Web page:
Why do people eat meat?

I’ve been looking at how animals and humans have evolved over the years.

I’ve studied the anatomy of different species, their food preferences and the genetics of how they behave.

But I’m more interested in how animals have evolved as a result of human interventions.

That’s because I think that when we look at the history of humans and animals, we need to start with the fact that humans have been there for a very long time.

When we look closely at the evolution of animals, the evidence for this is very clear.

We see evolution from simple animals like the chimpanzee and bonobo, and then we see it from more complex animals like humans, dolphins and whales, as well as primates, like the gorillas.

The evidence that we’ve got is quite remarkable, in fact.

Animals are quite like people in a lot of ways.

They are omnivores, they have very complex diet needs, they are social, they get along with each other, and they are very flexible in terms of their mating strategies.

And what that means is that they’re more or less omnivorous.

But they also have some very sophisticated social behaviour.

They do not just eat and drink and play, but they have complex mating strategies, they engage in courtship and competition.

There’s a whole range of social behaviour that’s involved, including complex and cooperative behaviours that we see between the animals, and it’s not just one thing that the animals do.

And that’s the crux of the story.

Humans are a major influence on the evolution and development of animals.

Animals evolved to live in groups, to mate and to care for their young.

That was a fundamental human trait, and now, we’re seeing the evolution to form groups of different kinds, so that we can live together in a complex way.

And it’s also a trait that has evolved over thousands of years, from the dinosaurs to modern humans, from monkeys to chimpanzees, from humans to dogs.

And all of those groups were more or more successful.

But there was one exception.

There are some animals that are a little bit more complicated.

There were some dinosaurs that had very complicated social behaviour, and humans were not as successful as we would have liked to be.

There was some evidence that dinosaurs had an even more complex mating strategy than humans, and so we went to some of the most successful dinosaurs and we created what we call the monogamous or monogamous oviparous group.

And there were other groups that were monogamous, and there were some that were polygamous.

There is some evidence for monogamy in birds, for example, in the peacocks.

So there are some really interesting cases of what evolution might be saying.

And I think what we’ve learned about how animals can evolve is that humans are a key influence in that process.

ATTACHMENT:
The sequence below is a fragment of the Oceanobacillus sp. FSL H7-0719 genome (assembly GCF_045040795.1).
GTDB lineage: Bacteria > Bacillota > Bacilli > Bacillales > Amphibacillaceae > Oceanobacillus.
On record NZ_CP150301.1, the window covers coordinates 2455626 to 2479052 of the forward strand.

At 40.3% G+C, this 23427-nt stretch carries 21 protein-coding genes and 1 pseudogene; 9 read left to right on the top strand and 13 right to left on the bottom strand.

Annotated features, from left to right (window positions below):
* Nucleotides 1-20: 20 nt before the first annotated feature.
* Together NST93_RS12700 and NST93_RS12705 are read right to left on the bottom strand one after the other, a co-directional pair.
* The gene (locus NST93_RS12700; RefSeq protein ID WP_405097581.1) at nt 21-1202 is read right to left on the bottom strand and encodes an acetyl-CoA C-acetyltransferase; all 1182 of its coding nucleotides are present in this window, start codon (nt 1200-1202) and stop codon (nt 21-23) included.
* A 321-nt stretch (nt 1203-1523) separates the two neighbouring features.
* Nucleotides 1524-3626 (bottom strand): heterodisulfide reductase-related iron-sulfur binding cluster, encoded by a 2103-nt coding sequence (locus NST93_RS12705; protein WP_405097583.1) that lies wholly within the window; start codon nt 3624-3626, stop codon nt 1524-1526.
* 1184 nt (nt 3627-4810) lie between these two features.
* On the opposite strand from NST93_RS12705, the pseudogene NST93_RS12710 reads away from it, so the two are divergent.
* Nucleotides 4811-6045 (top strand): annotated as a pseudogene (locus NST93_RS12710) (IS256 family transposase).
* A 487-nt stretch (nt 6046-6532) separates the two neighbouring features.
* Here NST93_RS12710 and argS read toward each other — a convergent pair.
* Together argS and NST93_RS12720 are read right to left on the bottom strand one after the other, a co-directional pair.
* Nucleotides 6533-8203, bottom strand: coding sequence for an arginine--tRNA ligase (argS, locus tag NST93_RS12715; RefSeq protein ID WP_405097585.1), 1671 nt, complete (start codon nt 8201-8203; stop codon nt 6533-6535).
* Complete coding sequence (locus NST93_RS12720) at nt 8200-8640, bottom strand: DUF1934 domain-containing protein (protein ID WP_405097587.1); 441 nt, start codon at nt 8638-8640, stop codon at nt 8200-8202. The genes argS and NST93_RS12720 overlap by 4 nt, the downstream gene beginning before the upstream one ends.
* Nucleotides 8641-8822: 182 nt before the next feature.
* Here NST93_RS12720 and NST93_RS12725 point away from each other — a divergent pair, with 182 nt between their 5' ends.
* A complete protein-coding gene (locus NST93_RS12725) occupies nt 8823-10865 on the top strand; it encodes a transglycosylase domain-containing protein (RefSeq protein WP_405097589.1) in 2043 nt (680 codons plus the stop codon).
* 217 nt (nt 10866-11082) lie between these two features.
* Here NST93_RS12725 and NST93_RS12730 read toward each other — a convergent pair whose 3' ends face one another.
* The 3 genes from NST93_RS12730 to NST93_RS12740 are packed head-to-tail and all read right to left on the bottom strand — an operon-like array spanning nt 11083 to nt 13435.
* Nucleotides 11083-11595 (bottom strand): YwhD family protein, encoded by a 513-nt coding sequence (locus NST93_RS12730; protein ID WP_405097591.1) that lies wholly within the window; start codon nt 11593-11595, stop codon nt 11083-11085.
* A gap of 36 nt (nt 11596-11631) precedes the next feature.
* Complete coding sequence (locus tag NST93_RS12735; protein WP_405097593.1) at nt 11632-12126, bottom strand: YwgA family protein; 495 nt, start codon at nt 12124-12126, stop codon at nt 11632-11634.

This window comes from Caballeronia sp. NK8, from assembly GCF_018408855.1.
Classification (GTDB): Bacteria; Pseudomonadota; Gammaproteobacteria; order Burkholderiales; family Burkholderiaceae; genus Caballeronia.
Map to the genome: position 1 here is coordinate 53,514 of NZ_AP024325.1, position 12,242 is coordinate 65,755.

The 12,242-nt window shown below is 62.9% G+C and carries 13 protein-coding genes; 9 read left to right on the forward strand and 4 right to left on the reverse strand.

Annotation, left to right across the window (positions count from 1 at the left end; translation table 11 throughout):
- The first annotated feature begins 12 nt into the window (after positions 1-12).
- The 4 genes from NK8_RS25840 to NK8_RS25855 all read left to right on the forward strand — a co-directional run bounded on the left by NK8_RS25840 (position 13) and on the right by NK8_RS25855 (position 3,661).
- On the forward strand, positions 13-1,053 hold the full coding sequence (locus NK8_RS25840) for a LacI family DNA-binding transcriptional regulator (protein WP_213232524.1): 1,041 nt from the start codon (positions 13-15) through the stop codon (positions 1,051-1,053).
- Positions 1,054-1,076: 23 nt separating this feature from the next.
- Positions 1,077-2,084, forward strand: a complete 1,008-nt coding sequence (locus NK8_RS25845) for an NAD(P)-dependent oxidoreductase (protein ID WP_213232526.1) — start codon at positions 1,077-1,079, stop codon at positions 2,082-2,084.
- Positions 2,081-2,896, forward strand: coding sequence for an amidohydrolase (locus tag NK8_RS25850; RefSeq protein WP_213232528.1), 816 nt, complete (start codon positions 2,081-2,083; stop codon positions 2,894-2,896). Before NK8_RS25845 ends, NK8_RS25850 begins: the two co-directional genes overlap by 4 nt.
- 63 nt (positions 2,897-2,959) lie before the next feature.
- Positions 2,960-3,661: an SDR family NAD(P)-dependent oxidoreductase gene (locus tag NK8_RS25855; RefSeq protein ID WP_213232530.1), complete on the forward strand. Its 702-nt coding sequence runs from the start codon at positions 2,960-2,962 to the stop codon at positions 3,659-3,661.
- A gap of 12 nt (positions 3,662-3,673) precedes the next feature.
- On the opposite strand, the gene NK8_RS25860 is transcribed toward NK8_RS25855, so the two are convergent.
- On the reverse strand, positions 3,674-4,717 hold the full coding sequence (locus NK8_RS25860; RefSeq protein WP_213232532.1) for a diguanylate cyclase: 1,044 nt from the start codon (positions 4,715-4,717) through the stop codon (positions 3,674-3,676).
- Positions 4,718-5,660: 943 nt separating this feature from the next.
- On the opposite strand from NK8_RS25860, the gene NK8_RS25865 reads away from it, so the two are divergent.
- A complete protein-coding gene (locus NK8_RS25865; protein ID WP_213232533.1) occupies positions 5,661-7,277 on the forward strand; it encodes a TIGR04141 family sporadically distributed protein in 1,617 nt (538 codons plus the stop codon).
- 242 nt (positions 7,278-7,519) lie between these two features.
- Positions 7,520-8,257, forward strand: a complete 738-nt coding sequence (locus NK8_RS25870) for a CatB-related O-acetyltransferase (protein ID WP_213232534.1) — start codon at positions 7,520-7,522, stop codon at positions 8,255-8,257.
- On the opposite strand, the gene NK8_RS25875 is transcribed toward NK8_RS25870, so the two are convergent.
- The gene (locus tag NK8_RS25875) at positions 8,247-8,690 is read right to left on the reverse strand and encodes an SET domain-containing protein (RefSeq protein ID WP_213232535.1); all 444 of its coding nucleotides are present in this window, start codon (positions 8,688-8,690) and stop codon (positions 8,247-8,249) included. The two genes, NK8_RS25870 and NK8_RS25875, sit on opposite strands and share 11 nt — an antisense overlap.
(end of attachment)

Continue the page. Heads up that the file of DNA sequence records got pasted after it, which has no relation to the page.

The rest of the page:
And we should not be surprised that we’re involved in the evolution, and that we have some influence.

We have a lot to learn about how other species have evolved.

And this is part of what makes this story so fascinating.

Humans have been the dominant species in the world for millions of years.

Animals have evolved to survive, to survive for a long time in the wild, to evolve to survive.

And so, if we look beyond the simple animals, then there are other animals that have had an important role to play in human evolution.

They’ve given us a lot, in terms the food supply, in our evolution, in how we get along and how we deal with each others challenges.

Animals like the chimpanzees, dolphins, whales, birds and primates have helped us to survive and thrive in the past, and we can learn from them, too.

Animals do a lot for us.

We all know that.

Animals and humans are inextricably linked.

And they need each other.

That is why it’s important to think about the relationships between animals and people and the way in which we use and benefit from their cooperation and communication, and how it might be affected by our use of technology and agriculture.

And when we do, that could be really important.

I hope you’ll come along.

I’ll start the interview by reading some stories about animal husbandries.

A little later, I’ll be speaking to Dr. David M. Williams.

The questions we’re going to ask him will involve the question: Do animals have a place in the future?

And, in a second part, I’m going to talk to Professor John A. Baugh, an expert on the history and evolution of human behavior.

It’s an edited transcript of our conversation.

Dr. Baughey: Dr. Williams, thank you very much for joining me.

I think the first part of the interview was quite interesting.

I’d like to talk about your new book, The Evolution of Animals: How they are, how they evolved, and what we can do to make their lives better.

What is the main point that you want to make?

Dr. J. Williams: The main point is that